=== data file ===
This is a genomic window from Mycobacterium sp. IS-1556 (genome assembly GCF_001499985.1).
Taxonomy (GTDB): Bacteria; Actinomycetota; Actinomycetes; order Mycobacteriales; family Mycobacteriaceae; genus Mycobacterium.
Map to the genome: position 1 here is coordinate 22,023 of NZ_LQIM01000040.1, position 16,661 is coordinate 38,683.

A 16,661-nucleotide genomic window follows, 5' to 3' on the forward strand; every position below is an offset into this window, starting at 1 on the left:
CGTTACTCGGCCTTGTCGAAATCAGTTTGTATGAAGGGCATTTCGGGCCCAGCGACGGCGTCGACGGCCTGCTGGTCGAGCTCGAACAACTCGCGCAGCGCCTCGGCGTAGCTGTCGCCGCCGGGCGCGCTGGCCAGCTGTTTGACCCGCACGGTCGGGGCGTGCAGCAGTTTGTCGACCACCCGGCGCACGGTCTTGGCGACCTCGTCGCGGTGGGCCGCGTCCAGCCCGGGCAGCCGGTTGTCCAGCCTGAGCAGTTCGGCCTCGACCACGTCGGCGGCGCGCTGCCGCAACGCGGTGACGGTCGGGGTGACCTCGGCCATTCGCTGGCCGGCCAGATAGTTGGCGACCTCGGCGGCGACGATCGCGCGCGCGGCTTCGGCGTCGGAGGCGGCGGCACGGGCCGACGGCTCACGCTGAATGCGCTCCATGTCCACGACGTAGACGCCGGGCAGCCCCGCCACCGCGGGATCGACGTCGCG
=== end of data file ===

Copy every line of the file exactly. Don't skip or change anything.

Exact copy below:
This is a genomic window from Mycobacterium sp. IS-1556 (genome assembly GCF_001499985.1).
Taxonomy (GTDB): Bacteria; Actinomycetota; Actinomycetes; order Mycobacteriales; family Mycobacteriaceae; genus Mycobacterium.
Map to the genome: position 1 here is coordinate 22,023 of NZ_LQIM01000040.1, position 16,661 is coordinate 38,683.

A 16,661-nucleotide genomic window follows, 5' to 3' on the forward strand; every position below is an offset into this window, starting at 1 on the left:
CGTTACTCGGCCTTGTCGAAATCAGTTTGTATGAAGGGCATTTCGGGCCCAGCGACGGCGTCGACGGCCTGCTGGTCGAGCTCGAACAACTCGCGCAGCGCCTCGGCGTAGCTGTCGCCGCCGGGCGCGCTGGCCAGCTGTTTGACCCGCACGGTCGGGGCGTGCAGCAGTTTGTCGACCACCCGGCGCACGGTCTTGGCGACCTCGTCGCGGTGGGCCGCGTCCAGCCCGGGCAGCCGGTTGTCCAGCCTGAGCAGTTCGGCCTCGACCACGTCGGCGGCGCGCTGCCGCAACGCGGTGACGGTCGGGGTGACCTCGGCCATTCGCTGGCCGGCCAGATAGTTGGCGACCTCGGCGGCGACGATCGCGCGCGCGGCTTCGGCGTCGGAGGCGGCGGCACGGGCCGACGGCTCACGCTGAATGCGCTCCATGTCCACGACGTAGACGCCGGGCAGCCCCGCCACCGCGGGATCGACGTCGCG